Old People Make Great Chefs

Okay, don’t take this in the wrong way. I’m not digging at the elderly or trying to make any Walmart greeter slams. The truth is that many of us find retirement either limits our income too much — or just isn’t all we thought it would be.

You don’t have to be poor to work!

In her 2012 book, Great Jobs for Everyone 50+: Finding Work That Keeps You Happy and Healthy … And Pays the Bills, Kerry Hannon proposes some ideas you may not have thought of. Her suggestions definitely turned the lights on for me.

Here are but a few of Kerry’s suggestions:

1. Retirement Coach: Hey, you’ve “been there and done that.” Why not help others, who may be facing the golden years with more than a bit of fear, get lined out?

Coaching has become big business. The book says the pay can range from $50 to $400 per hour. Sounds to me like a bit more than Walmart ponies up … and you already have the skills you need: experience and compassion.

2. Nonprofit Fundraiser: Chances are that you have helped more than one organization plan events and raise funds in the past. Why not consider those talents as potentially launching a second career? Your age can be an asset when it comes to people skills. You know the ropes, and you are (maybe) beyond your sounds-like-a-sales-pitch years. Hannon says a good fundraiser can earn upwards of $80 per hour. I’ll take some of that.

3. Tax Preparer: You have courted Uncle Sam for a long time. Why not turn some of that experience into a paycheck? This work gets really busy between January and April 15, but there is work all year long doing light bookkeeping and helping keep folks ready for tax season. With pay running $30 per hour or more … why not?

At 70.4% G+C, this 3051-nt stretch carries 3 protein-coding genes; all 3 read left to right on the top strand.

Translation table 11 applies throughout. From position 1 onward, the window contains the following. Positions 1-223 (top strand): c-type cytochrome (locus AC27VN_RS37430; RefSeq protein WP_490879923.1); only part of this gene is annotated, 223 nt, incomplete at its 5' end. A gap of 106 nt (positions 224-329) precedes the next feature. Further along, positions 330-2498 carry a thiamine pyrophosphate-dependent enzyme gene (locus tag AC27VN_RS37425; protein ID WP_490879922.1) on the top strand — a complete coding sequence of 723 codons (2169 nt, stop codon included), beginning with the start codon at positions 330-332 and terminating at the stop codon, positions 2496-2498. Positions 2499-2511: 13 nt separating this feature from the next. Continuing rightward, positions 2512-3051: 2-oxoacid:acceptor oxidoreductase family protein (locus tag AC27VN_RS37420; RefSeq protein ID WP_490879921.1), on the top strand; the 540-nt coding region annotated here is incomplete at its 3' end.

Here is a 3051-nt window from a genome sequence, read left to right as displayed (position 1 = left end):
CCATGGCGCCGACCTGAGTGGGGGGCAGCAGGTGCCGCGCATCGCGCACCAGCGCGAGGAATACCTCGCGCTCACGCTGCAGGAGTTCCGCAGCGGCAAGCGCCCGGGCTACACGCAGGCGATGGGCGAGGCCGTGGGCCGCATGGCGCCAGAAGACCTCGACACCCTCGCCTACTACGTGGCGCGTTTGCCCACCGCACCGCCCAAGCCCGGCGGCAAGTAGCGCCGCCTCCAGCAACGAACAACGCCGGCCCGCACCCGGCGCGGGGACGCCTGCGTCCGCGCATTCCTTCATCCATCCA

My turn!

Since reading “Great Jobs for Everyone 50+”, my eyes have been opened to the possibilities. I see jobs us old fogies could do, just about everywhere I roam. Here are a few of my own:

1. Social Media Help: Companies need “buzz” … they need to get their brands spread around the webosphere. Why not learn the major social media platforms and tools — then use your skills to help others build their business? Almost every company, both local and national, could use help in this realm. Pay? Set your own price. It may be better to consider your work by the piece instead of by the hour.

2. Chef or Cook: What is the difference? Attitude! You’ve been cooking meals for a long time. If you are good at it, why not share the grub? Don’t want to work the long hours at a restaurant? Why not check with the local schools to see if they need kitchen help? Anywhere people eat, there is a potential demand for a good Chef.

3. Housekeeping: This one sounds tough, but when you are in business for yourself, you only need to take the jobs you want. Would an extra few hundred dollars each week benefit you at all? Do you believe it is a good idea to stay active? Why not combine the two? An average housecleaning job takes a few hours and pays $100 or more. Don’t want to clean someone else’s kitchen? Consider cleaning for local businesses after hours. Good pay. Call your own shots. Keep moving.

There is absolutely nothing wrong with working as a greeter at Walmart. It could even be fun. When you are considering the possibilities, though, do some research. Your age doesn’t have to work against you. Chances are good that your experience, wisdom, and work ethic will make you more capable of earning a decent income … not less.

 

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